Thursday, September 08, 2005

John Dowd gets it!

Thanks to GreenCarCongress for pointing out the Senate hearing on global oil demand and gasoline prices, and highlighting the testimony of John Dowd. I would encourage everybody to read John's testimony, but here are some excerpts and comments.:’s important to recognize that U.S. consumers and policymakers have far more control over long-term demand than they do over long-term supply. The demand side of the equation is where we have the most leverage and where we must focus our effort and resources.
We all know that oil production is US has been declining since 1970s and will continue to decline further. US may or may not be able to influence what goes on in Russia, Venezuala and other oil producing countries, but it can influence its own consumption habits.
...Meanwhile, a lively debate about whether we are, in fact, beginning to “run out” of oil has recently been picked up even by the mainstream press. My first response to that debate is to say that no one really knows. My second response is to say that I’m not sure it really matters. The question is not whether global oil production has begun to reach a peak. The question is whether the growth rate of supply can continue to keep pace with the growth rate of demand.
This quote very nicely puts in to perspective the debate about peak oil. It is not whether the world as we know it will end, but whether there will be increasing amount of volatility and supply shocks that may await us if we fail to moderate our consumption.
...I would recommend a stronger call for conservation. If, as a country, we were to obey speed limits for the next two months, we would probably conserve more fuel than will be lost by the refinery outages. Reducing speeds from 70 mph to 60 mph, for example, improves fuel efficiency by 15 percent. If Americans want to know what they can do to limit gasoline price inflation, the answer is simple: slow down. I don’t think this is generally known, or believed, by the U.S. public, and it should be. That may be all we can do in the weeks and months ahead.
This is a very poignant paragraph. Several months ago, I noted IEA report titled saving oil in a hurry. What Americans can do immediately to live with Three dollar gasoline is precisely what that report advocated. Most of us are not going to like it, but we can either do it or shut up.
...Our current predicament, simply put, is rooted in the near-total dependence of our transportation sector on petroleum fuels. Our nation possesses only 3 percent of the world’s estimated oil reserves but accounts for as much as 25 percent of global oil demand, the great bulk of it for use in our cars and trucks. When you look at these numbers it’s obvious that controlling our destiny in terms of oil security comes down to controlling the relentlessly growing demand of our transportation sector for gasoline and diesel fuel. Fortunately, the potential for efficiency improvements in this sector is also substantial if the political obstacles can be overcome. The National Commission on Energy Policy found, for example, that a concerted effort to increase fuel economy standards, and promoting hybrid and advanced diesel vehicles, could substantially reduce future petroleum consumption by the U.S. transportation sector. We estimate that improving the average fuel efficiency of the entire U.S. vehicle fleet by 2 miles per gallon—an objective that can be readily achieved using already available, conventional vehicle technologies—would reduce total U.S. gasoline demand by roughly 1 million barrels per day. This amount is equivalent to all of the growth in U.S. gasoline consumption over the past eight years.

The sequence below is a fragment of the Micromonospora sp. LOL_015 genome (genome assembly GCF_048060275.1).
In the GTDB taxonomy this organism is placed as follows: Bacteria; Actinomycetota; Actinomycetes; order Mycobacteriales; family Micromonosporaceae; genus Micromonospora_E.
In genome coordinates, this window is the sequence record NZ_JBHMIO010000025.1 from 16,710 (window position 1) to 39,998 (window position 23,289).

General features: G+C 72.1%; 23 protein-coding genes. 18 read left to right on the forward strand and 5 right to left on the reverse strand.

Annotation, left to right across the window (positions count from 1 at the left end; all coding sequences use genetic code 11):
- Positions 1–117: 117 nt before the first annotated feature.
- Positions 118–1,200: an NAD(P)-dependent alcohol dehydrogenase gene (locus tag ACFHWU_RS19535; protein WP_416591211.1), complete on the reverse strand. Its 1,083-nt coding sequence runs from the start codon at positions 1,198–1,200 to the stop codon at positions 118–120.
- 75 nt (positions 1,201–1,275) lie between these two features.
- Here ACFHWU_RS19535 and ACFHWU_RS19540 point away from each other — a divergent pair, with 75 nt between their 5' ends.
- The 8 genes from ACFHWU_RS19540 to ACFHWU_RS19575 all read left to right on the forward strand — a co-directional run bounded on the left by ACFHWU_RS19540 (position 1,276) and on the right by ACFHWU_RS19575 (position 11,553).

This is an aside, but it seems like the National Commission on Energy Policy (NCEP) is slowly, but steadily drumming the beat for increasing CAFE standards. John Dowd works for Sanford Bernstein, which was responsible for playing out the Oil Shockwave Simulation on behalf of the NCEP and Securing America's Future Energy (SAFE).
... Gradually improving vehicle fuel economy through a combination of higher standards, manufacturer and consumer incentives, and other initiatives would essentially “buy us time” to develop the more advanced vehicle technologies and alternative fuels that will someday allow for a more decisive shift away from our current petroleum dependence. Even in the short run, moreover, the benefits of any efficiency improvements introduced in the U.S. vehicle market would likely be amplified as a result of their diffusion to markets in other countries, most of which have as keen an interest as we do in slowing demand growth and blunting their exposure to future oil shocks.
This is a two paths forward strategy advocated by many including this blog. Doing whatever we can to reduce the fuel use NOW is as important, if not more, as working on advanced technology vehicles such as fuel cell vehicles or battery electric vehicles running on hydrogen or electricty generated from renewable sources.
...What we can do is limit our future dependence on oil and our exposure to these risks through thoughtful, long-term policies aimed at promoting a greater supply and diversity of fuel options while at the same time significantly improving the efficiency of our nation’s vehicle fleet. Something good will have come of the current crisis if it impels us to take the long view. We should try to control what we can control. And we should start doing that now.
The key thought here is that the time for action is NOW. I think that John has hit on most of the important points, and I must applaud John Dowd's testimony. If we can make all our congressmen/women to read and understand this testimony, I (somewhat naively) believe that we would be able to move forward.


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